Popular media personality and Walkley award-winning journalist, Marc Fennell, hosts The School That Tried to End Racism, an audacious three-part series commissioned by the ABC with production investment from Screen Australia.
Premiering later this year on ABC and ABC iview, the series explores a ground-breaking social experiment designed to educate school children in racial bias and provide them with the tools to make positive change.
Produced by Screentime Australia and filmed recently at a Western Sydney primary school, a team of inspirational educators and psychologists attempt to reverse the racial bias in an ordinary multicultural class of 10-11-year-old children. Using a bold new program for the first time in Australia, the series follows the students and their families as they confront racism head on in an effort to unpack the status quo.
Marc Fennell says “This series is one of the most important things I have ever been a part of. It’s about solutions. Too often, conversations about race in Australia get derailed by accusations, offense, and defensiveness. This program is about honesty and tangible, inclusive change. These big-hearted students, teachers, and families have taught me so much about what Australia could be. I can’t wait for you to meet them.”
ABC’s Managing Editor Factual, Richard Huddleston says “This is such a timely series, and my thanks go out to everyone from the school and its community who should be really proud of what they have achieved. Their collective experience will start conversations, create change and inspire audiences of all ages”.
Screen Australia’s Head of Content, Sally Caplan says “We are proud to support this documentary which is set to add to the critical conversation around racism and aims to inform the cultural debate on a confronting and complex issue. It’s a program that has the potential to inspire change and transform lives and I look forward to seeing it on ABC later this year.”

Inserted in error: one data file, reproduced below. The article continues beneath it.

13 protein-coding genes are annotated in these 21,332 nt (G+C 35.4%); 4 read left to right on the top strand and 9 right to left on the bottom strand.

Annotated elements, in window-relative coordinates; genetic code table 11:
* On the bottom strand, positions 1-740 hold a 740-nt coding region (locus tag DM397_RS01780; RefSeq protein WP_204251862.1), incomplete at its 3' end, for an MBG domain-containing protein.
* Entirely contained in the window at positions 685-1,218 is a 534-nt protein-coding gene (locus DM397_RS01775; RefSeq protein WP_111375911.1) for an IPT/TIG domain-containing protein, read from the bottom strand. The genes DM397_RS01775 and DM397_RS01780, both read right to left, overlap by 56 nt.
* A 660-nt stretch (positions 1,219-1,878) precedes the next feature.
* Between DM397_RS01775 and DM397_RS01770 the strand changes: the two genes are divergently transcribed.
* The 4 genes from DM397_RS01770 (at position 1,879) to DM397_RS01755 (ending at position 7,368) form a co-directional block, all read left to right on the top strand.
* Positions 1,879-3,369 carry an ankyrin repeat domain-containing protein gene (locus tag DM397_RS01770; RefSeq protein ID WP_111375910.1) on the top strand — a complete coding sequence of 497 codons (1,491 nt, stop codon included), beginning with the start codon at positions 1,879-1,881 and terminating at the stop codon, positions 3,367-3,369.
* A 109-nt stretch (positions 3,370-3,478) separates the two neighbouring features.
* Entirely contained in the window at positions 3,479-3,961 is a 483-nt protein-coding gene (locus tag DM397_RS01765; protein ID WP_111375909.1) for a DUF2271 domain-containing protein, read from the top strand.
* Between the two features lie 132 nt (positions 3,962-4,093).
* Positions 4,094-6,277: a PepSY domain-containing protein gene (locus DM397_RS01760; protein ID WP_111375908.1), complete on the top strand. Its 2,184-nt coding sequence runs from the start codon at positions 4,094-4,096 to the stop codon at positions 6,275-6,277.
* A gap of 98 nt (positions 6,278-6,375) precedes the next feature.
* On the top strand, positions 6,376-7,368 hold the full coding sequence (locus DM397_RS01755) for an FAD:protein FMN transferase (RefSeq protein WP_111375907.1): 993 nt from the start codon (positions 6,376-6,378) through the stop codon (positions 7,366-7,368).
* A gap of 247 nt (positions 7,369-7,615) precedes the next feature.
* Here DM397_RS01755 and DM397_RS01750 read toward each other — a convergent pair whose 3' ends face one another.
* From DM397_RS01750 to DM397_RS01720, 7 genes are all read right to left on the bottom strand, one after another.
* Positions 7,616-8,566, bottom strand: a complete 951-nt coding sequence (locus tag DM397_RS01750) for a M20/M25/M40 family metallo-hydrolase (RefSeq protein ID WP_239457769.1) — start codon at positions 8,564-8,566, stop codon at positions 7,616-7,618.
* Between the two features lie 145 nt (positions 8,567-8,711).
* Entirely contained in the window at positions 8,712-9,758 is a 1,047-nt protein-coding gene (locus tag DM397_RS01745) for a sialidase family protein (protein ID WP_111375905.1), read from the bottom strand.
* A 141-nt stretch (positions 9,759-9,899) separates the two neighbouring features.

Deborah Spinocchia, Screentime Australia Executive Producer, says “It has been a truly humbling experience to work with students, teachers and parents who all courageously volunteered their time to tackle such an important issue. Watching the school program unfold offered insights into the deep thinking of young students while allowing space for self-reflection and the unsettling discovery of the toll of racism on both young and old.”
The School That Tries To End Racism will air on ABC and ABC iview later this year.
Production Credit: The School That Tried To End Racism is a Screentime Australia production for the ABC. Major production investment from the ABC in association with Screen Australia. Financed with support from Screen NSW. Screentime Executive Producers: Deborah Spinocchia and Johnny Lowry. Series Director: John Karabelas. ABC Commissioning Editor: Julie Hanna. ABC Managing Editor Factual: Richard Huddleston. ABC Head of Factual and Culture: Jennifer Collins.
Based on The School That Tried to End Racism: an original program by Proper Content Limited licensed and distributed by Banijay Rights Limited.
Charlotte Moore unveils landmark, with commissioners ‘more joined up than ever’
The BBC is to embed religious themes more regularly into programming across all genres as it unveils a Faith and Hope for Spring 2021 season complete with BBC1 landmark.
Chief content officer Charlotte Moore said her commissioning teams are “more joined up than ever” around cross-genre religious themes, helped by preparations for the commissioning restructure that kicks off next month.
A religious steering group led by Moore with commissioning editor Daisy Scalchi and several others is meeting once every two months and feeding back to genre teams on how they can better represent all religions, tell religious stories and cover areas such as live worship.
Speaking on a webinar this morning, Moore said the BBC’s behind-the-camera diversity push is also helping with attempts to represent people across the religious spectrum.
“The pandemic has changed how we’re thinking about reaching communities and the amount we can now communicate means we are much closer to our audiences,” she added.
Scalchi cited Saturday Kitchen spin-off Celebration Kitchen and landmarks such as BBC2 drama The Windermere Children and doc series Michael Palin: Travels of a Lifetime as “examples where religion can be included across a wide variety of content”.
A dedicated religion rail on iPlayer will soon launch, along with a BBC Sounds section.